Inhaled corticosteroid therapy is fast becoming a mainstay of asthma therapy. Inhaled steroids appear to effectively break the cycle of inflammation that precipitates additional declines in pulmonary function in these patients. Nevertheless, a survey suggests that asthmatic patients do not comply with the prescribed long-term use of their inhaled steroid medications.
David Stempel and colleagues from the Virginia Mason Clinic in Seattle analyzed the extent of use of inhaled corticosteroid preparations by a group of 26,867 asthmatic patients from whom prescription records could be accessed through a claims database. Overall, approximately 23% of these patients had received a prescription for an inhaled corticosteroid during the 12-month period analyzed. However, among those patients who were 12 years of age or older, only 12% had their prescriptions repeatedly refilled, which would have signified long-term compliance with their prescriptions. Of these patients, 43% had only the initial prescription filled and never returned for a refill. Most patients had three or fewer refills during the year; however, had they used their medication routinely, it should have been refilled approximately once monthly. The overall compliance with inhaled corticosteroid regimens appeared to be even lower for children than for adults.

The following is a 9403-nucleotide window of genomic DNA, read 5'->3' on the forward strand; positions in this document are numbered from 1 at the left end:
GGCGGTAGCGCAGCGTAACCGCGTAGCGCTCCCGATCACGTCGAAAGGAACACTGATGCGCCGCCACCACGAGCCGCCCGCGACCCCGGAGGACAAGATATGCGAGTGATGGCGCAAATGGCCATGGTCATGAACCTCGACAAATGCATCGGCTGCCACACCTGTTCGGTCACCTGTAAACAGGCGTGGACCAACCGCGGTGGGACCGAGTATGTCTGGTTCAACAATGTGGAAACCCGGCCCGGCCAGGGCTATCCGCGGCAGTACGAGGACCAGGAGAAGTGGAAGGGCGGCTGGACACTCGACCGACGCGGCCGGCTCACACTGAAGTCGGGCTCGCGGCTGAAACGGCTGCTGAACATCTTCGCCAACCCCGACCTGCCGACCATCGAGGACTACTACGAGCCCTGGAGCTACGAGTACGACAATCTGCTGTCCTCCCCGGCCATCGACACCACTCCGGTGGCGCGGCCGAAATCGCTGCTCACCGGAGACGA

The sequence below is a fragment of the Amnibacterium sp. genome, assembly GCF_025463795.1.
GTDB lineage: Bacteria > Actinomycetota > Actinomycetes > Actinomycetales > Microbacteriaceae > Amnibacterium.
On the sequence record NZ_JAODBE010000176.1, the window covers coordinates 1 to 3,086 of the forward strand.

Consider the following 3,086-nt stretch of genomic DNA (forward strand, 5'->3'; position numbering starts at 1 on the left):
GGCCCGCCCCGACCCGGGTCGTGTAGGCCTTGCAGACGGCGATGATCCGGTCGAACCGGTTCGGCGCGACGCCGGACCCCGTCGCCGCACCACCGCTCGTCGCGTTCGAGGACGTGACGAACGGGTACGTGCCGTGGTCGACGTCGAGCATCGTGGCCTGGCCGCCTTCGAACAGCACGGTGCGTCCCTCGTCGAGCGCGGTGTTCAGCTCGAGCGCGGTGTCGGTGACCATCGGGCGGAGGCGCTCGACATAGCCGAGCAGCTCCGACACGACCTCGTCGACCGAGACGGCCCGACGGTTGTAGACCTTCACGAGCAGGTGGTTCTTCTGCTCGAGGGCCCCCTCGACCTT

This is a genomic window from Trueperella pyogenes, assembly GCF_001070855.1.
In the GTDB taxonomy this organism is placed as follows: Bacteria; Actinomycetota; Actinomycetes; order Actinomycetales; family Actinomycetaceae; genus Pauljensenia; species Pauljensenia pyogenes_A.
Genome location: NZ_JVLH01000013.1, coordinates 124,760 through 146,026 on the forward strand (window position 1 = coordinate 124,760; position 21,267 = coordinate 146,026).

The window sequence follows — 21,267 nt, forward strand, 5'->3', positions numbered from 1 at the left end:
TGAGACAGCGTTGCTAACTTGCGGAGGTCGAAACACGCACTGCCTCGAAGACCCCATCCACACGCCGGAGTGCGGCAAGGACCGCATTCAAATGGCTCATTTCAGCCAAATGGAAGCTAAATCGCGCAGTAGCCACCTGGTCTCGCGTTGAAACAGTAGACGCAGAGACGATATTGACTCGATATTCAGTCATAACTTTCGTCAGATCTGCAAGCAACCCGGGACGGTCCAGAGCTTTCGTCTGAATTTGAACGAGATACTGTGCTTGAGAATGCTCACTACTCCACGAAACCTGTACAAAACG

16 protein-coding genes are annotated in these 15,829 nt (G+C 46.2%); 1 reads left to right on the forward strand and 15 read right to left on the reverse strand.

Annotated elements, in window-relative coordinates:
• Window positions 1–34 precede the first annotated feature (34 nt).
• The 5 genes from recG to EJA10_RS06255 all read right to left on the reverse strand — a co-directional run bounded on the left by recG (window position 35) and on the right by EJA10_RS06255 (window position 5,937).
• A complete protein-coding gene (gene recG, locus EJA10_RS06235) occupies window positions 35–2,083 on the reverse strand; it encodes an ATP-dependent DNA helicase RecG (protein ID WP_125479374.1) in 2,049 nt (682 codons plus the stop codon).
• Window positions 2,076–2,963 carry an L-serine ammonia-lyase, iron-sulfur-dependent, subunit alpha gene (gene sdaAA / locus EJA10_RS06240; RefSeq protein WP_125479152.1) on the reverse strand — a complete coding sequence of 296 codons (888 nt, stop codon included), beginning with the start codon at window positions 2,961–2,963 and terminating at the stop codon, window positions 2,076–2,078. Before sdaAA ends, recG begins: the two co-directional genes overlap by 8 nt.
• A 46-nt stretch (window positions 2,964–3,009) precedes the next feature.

One consistent finidng was that patients who had been treated by a pulmonary specialist appeared to have a slightly higher rate of compliance with long-term therapy (14%) than those who had been treated by a primary care physician (9% compliance). Surprisingly, patients who were admitted to an emergency room, or who had been hospitalized for an acute episode of asthma, did not demonstrate a better compliance rate after discharge. Women appeared to use the emergency services more often than men but were somewhat less compliant with their inhaled corticosteroid regimens than were men (this noncompliance may have been a factor in their need for emergency services). These findings indicated that patients who are treated by a specialist appear to be somewhat more compliant with their long-term inhaled corticosteroid regimens than those treated by their primary physician; however, all compliance rates were extremely low.
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